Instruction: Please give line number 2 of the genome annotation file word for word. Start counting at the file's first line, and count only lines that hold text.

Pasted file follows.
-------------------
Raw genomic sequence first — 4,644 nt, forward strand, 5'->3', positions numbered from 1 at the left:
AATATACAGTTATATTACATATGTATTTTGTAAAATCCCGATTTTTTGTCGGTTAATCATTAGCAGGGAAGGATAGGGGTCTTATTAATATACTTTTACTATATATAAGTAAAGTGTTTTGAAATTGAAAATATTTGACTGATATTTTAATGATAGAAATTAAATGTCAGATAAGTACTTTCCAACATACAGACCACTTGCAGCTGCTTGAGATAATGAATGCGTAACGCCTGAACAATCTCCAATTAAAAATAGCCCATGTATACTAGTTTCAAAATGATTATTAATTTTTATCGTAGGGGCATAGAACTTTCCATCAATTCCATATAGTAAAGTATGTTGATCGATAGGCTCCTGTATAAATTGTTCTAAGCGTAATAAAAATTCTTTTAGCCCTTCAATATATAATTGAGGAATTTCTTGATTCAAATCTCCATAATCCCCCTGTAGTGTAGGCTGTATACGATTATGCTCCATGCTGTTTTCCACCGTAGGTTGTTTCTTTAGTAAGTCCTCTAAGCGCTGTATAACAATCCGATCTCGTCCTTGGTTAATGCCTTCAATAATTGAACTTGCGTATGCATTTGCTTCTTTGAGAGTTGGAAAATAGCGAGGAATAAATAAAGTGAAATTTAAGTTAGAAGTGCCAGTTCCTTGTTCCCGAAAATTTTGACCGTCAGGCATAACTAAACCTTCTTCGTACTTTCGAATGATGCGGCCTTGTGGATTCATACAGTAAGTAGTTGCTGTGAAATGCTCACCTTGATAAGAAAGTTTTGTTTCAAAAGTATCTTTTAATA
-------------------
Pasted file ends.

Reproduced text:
AATATACAGTTATATTACATATGTATTTTGTAAAATCCCGATTTTTTGTCGGTTAATCATTAGCAGGGAAGGATAGGGGTCTTATTAATATACTTTTACTATATATAAGTAAAGTGTTTTGAAATTGAAAATATTTGACTGATATTTTAATGATAGAAATTAAATGTCAGATAAGTACTTTCCAACATACAGACCACTTGCAGCTGCTTGAGATAATGAATGCGTAACGCCTGAACAATCTCCAATTAAAAATAGCCCATGTATACTAGTTTCAAAATGATTATTAATTTTTATCGTAGGGGCATAGAACTTTCCATCAATTCCATATAGTAAAGTATGTTGATCGATAGGCTCCTGTATAAATTGTTCTAAGCGTAATAAAAATTCTTTTAGCCCTTCAATATATAATTGAGGAATTTCTTGATTCAAATCTCCATAATCCCCCTGTAGTGTAGGCTGTATACGATTATGCTCCATGCTGTTTTCCACCGTAGGTTGTTTCTTTAGTAAGTCCTCTAAGCGCTGTATAACAATCCGATCTCGTCCTTGGTTAATGCCTTCAATAATTGAACTTGCGTATGCATTTGCTTCTTTGAGAGTTGGAAAATAGCGAGGAATAAATAAAGTGAAATTTAAGTTAGAAGTGCCAGTTCCTTGTTCCCGAAAATTTTGACCGTCAGGCATAACTAAACCTTCTTCGTACTTTCGAATGATGCGGCCTTGTGGATTCATACAGTAAGTAGTTGCTGTGAAATGCTCACCTTGATAAGAAAGTTTTGTTTCAAAAGTATCTTTTAATA